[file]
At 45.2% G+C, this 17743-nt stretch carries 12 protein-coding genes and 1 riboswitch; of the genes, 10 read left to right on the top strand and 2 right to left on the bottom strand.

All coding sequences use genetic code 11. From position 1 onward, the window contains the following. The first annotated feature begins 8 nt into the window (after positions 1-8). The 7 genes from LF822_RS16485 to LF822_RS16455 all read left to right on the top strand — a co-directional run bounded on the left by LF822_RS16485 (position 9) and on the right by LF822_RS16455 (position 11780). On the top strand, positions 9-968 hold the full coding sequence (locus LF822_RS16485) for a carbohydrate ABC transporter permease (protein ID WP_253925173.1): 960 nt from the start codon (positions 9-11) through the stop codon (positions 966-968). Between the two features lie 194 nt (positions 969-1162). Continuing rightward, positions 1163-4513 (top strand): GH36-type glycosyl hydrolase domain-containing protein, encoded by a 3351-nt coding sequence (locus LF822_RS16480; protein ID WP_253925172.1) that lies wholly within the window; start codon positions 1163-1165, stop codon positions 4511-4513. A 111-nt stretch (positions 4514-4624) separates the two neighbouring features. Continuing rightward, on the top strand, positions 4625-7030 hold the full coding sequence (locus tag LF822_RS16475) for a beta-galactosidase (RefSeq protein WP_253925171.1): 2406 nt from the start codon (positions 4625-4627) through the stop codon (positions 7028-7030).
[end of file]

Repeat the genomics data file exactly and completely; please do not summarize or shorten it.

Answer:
At 45.2% G+C, this 17743-nt stretch carries 12 protein-coding genes and 1 riboswitch; of the genes, 10 read left to right on the top strand and 2 right to left on the bottom strand.

All coding sequences use genetic code 11. From position 1 onward, the window contains the following. The first annotated feature begins 8 nt into the window (after positions 1-8). The 7 genes from LF822_RS16485 to LF822_RS16455 all read left to right on the top strand — a co-directional run bounded on the left by LF822_RS16485 (position 9) and on the right by LF822_RS16455 (position 11780). On the top strand, positions 9-968 hold the full coding sequence (locus LF822_RS16485) for a carbohydrate ABC transporter permease (protein ID WP_253925173.1): 960 nt from the start codon (positions 9-11) through the stop codon (positions 966-968). Between the two features lie 194 nt (positions 969-1162). Continuing rightward, positions 1163-4513 (top strand): GH36-type glycosyl hydrolase domain-containing protein, encoded by a 3351-nt coding sequence (locus LF822_RS16480; protein ID WP_253925172.1) that lies wholly within the window; start codon positions 1163-1165, stop codon positions 4511-4513. A 111-nt stretch (positions 4514-4624) separates the two neighbouring features. Continuing rightward, on the top strand, positions 4625-7030 hold the full coding sequence (locus tag LF822_RS16475) for a beta-galactosidase (RefSeq protein WP_253925171.1): 2406 nt from the start codon (positions 4625-4627) through the stop codon (positions 7028-7030).